The Vatican Observatory was established in its current form by Pope Leo XIII in 1891. However, papal interest in astronomy dates back to at least 1582 when Pope Gregory XIII consulted with astronomers to correct for errors in the Julian calendar that had been in use for more than 1500 years. While observational research is conducted at the Vatican’s telescope in Arizona, the Observatory has collections of scientific works and instruments. It also has a meteorite collection and laboratory which certainly influenced Brother Consolmagno to join the staff shortly after entering the Jesuit order in 1989.
Tonight marks the end of the fourth week of Stephen Colbert’s tenure at The Late Show. Colbert often led in terms of science and technology content on his Comedy Central program and his CBS program has worked hard to maintain that lead. This week marked the fifth tech company CEO to appear on the show – out of 19 episodes. This week Colbert also spoke with inventor and designer Dominic Wilcox and game designer Sean Murray. Unlike most other computer game segments at least part of Colbert’s conversation focused on the design of Murray’s forthcoming game (No Man’s Sky) and the algorithms that help populate the universe of the game.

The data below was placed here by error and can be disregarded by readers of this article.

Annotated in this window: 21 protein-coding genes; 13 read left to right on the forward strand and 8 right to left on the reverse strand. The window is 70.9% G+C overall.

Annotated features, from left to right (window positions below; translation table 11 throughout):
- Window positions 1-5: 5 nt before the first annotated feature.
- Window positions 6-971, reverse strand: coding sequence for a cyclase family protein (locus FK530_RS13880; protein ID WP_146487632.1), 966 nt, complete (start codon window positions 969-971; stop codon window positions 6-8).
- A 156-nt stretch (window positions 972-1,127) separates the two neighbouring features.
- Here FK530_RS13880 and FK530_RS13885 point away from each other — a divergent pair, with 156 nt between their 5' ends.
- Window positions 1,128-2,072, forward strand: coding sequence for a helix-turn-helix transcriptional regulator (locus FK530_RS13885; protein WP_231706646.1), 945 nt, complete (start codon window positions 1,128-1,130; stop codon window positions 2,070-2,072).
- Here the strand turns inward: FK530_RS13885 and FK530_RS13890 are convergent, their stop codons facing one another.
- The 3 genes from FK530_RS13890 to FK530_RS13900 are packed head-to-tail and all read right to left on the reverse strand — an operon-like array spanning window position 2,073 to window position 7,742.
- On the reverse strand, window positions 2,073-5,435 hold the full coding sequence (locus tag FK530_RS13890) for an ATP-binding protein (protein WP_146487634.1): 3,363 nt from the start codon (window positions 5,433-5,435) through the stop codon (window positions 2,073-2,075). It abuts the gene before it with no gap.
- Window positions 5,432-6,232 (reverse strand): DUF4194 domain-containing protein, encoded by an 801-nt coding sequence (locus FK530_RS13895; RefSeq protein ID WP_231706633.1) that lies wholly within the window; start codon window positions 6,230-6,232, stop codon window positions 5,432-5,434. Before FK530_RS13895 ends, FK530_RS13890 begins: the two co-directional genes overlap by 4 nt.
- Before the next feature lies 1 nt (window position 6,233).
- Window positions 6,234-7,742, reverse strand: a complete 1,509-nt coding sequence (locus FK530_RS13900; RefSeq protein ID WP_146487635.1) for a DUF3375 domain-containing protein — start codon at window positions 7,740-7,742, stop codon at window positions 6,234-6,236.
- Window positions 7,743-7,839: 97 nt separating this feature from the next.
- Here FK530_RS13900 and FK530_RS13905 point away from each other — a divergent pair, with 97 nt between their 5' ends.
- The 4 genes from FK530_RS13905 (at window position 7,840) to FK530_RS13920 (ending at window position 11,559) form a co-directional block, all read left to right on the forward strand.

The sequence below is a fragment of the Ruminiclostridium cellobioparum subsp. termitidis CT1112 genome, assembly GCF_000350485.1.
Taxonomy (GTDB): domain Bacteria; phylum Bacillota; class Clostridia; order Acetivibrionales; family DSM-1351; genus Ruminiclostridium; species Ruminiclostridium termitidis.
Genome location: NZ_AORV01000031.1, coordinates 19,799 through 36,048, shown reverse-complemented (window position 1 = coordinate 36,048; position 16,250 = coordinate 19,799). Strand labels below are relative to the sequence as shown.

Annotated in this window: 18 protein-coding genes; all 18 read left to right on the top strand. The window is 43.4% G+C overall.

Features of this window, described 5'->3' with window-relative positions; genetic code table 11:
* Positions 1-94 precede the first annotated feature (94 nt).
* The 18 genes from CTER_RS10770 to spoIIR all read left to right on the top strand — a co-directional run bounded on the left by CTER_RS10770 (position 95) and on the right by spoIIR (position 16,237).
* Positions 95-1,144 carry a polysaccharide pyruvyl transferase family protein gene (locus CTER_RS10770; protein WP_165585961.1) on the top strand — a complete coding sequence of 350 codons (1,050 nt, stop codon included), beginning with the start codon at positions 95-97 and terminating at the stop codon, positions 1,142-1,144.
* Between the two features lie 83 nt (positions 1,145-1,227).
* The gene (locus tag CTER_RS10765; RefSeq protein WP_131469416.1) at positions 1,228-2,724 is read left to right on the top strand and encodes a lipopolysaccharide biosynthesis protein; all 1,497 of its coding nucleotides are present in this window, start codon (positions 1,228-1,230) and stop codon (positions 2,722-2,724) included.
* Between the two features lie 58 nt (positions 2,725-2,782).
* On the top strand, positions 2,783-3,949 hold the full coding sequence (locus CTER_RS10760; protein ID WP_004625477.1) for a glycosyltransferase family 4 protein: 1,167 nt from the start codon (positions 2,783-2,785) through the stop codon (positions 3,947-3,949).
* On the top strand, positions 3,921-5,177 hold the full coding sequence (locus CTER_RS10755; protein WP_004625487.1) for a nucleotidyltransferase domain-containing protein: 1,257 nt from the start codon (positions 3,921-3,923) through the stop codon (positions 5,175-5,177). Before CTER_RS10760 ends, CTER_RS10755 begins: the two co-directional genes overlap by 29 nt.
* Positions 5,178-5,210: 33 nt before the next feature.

And that was just the announced guests. Tonight’s program included a humor segment on robots which might be a regular bit. Earlier this week Colbert also mentioned climate change and China during another desk segment.
it even featured in the digressions. While Morgan Freeman was not on to promote Through the Wormhole, he and Stephen briefly discussed the program and the recent news about water on Mars.
So after all the churn in late night programming, it’s starting to look like science and technology content may become a larger part of the landscape. While I have not yet watched the first week of Trevor Noah hosting The Daily Show, Larry Wilmore has brought a fair amount of science and technology content to The Nightly Show.
I still miss Craig Ferguson’s Nobel Prize monologues, but there will be plenty to post about late night television here every Monday.